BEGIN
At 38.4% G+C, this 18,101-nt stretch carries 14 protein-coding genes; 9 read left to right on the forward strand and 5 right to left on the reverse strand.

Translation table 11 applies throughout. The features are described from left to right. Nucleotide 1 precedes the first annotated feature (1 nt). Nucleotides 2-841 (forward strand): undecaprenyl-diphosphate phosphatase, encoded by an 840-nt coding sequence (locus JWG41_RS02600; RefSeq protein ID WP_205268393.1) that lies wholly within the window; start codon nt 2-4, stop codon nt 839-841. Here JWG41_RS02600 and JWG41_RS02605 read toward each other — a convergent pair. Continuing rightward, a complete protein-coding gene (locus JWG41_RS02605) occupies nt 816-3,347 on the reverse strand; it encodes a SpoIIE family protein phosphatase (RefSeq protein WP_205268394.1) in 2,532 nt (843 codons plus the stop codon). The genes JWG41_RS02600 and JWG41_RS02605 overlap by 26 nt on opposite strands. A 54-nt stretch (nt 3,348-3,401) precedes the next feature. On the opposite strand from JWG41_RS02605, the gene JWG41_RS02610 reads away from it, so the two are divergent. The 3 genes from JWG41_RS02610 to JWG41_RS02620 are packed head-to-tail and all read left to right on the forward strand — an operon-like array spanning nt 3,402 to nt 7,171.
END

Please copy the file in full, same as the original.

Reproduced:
At 38.4% G+C, this 18,101-nt stretch carries 14 protein-coding genes; 9 read left to right on the forward strand and 5 right to left on the reverse strand.

Translation table 11 applies throughout. The features are described from left to right. Nucleotide 1 precedes the first annotated feature (1 nt). Nucleotides 2-841 (forward strand): undecaprenyl-diphosphate phosphatase, encoded by an 840-nt coding sequence (locus JWG41_RS02600; RefSeq protein ID WP_205268393.1) that lies wholly within the window; start codon nt 2-4, stop codon nt 839-841. Here JWG41_RS02600 and JWG41_RS02605 read toward each other — a convergent pair. Continuing rightward, a complete protein-coding gene (locus JWG41_RS02605) occupies nt 816-3,347 on the reverse strand; it encodes a SpoIIE family protein phosphatase (RefSeq protein WP_205268394.1) in 2,532 nt (843 codons plus the stop codon). The genes JWG41_RS02600 and JWG41_RS02605 overlap by 26 nt on opposite strands. A 54-nt stretch (nt 3,348-3,401) precedes the next feature. On the opposite strand from JWG41_RS02605, the gene JWG41_RS02610 reads away from it, so the two are divergent. The 3 genes from JWG41_RS02610 to JWG41_RS02620 are packed head-to-tail and all read left to right on the forward strand — an operon-like array spanning nt 3,402 to nt 7,171.